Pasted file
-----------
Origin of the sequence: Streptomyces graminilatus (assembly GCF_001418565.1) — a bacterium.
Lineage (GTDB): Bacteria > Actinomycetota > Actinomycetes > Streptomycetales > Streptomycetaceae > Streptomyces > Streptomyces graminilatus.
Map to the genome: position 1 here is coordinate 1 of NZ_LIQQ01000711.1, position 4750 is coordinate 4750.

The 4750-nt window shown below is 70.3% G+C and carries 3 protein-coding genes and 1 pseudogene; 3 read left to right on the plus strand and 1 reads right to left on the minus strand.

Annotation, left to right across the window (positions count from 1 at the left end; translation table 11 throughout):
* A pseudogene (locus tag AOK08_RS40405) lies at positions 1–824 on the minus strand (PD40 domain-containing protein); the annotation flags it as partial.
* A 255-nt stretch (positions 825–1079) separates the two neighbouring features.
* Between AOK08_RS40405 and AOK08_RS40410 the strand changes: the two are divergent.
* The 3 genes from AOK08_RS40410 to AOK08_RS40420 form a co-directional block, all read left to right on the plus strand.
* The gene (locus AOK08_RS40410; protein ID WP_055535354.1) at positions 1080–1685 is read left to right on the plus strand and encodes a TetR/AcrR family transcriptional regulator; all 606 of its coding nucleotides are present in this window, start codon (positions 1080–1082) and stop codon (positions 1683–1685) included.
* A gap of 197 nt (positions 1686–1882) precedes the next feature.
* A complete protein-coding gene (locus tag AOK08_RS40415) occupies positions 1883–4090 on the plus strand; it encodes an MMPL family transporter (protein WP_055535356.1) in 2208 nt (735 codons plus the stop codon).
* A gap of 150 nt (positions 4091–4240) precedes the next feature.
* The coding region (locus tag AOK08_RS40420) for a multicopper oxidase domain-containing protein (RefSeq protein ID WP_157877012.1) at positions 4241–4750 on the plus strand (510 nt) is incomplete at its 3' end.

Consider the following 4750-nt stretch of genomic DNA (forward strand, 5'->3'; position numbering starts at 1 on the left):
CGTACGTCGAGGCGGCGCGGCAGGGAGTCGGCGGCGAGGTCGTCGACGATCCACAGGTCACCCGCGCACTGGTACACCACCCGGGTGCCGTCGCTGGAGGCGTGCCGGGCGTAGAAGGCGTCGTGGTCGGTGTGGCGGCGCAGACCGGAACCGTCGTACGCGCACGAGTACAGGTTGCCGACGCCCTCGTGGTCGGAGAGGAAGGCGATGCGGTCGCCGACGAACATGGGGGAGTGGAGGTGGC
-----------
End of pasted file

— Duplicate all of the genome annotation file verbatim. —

Origin of the sequence: Streptomyces graminilatus (assembly GCF_001418565.1) — a bacterium.
Lineage (GTDB): Bacteria > Actinomycetota > Actinomycetes > Streptomycetales > Streptomycetaceae > Streptomyces > Streptomyces graminilatus.
Map to the genome: position 1 here is coordinate 1 of NZ_LIQQ01000711.1, position 4750 is coordinate 4750.

The 4750-nt window shown below is 70.3% G+C and carries 3 protein-coding genes and 1 pseudogene; 3 read left to right on the plus strand and 1 reads right to left on the minus strand.

Annotation, left to right across the window (positions count from 1 at the left end; translation table 11 throughout):
* A pseudogene (locus tag AOK08_RS40405) lies at positions 1–824 on the minus strand (PD40 domain-containing protein); the annotation flags it as partial.
* A 255-nt stretch (positions 825–1079) separates the two neighbouring features.
* Between AOK08_RS40405 and AOK08_RS40410 the strand changes: the two are divergent.
* The 3 genes from AOK08_RS40410 to AOK08_RS40420 form a co-directional block, all read left to right on the plus strand.
* The gene (locus AOK08_RS40410; protein ID WP_055535354.1) at positions 1080–1685 is read left to right on the plus strand and encodes a TetR/AcrR family transcriptional regulator; all 606 of its coding nucleotides are present in this window, start codon (positions 1080–1082) and stop codon (positions 1683–1685) included.
* A gap of 197 nt (positions 1686–1882) precedes the next feature.
* A complete protein-coding gene (locus tag AOK08_RS40415) occupies positions 1883–4090 on the plus strand; it encodes an MMPL family transporter (protein WP_055535356.1) in 2208 nt (735 codons plus the stop codon).
* A gap of 150 nt (positions 4091–4240) precedes the next feature.
* The coding region (locus tag AOK08_RS40420) for a multicopper oxidase domain-containing protein (RefSeq protein ID WP_157877012.1) at positions 4241–4750 on the plus strand (510 nt) is incomplete at its 3' end.

Consider the following 4750-nt stretch of genomic DNA (forward strand, 5'->3'; position numbering starts at 1 on the left):
CGTACGTCGAGGCGGCGCGGCAGGGAGTCGGCGGCGAGGTCGTCGACGATCCACAGGTCACCCGCGCACTGGTACACCACCCGGGTGCCGTCGCTGGAGGCGTGCCGGGCGTAGAAGGCGTCGTGGTCGGTGTGGCGGCGCAGACCGGAACCGTCGTACGCGCACGAGTACAGGTTGCCGACGCCCTCGTGGTCGGAGAGGAAGGCGATGCGGTCGCCGACGAACATGGGGGAGTGGAGGTGGC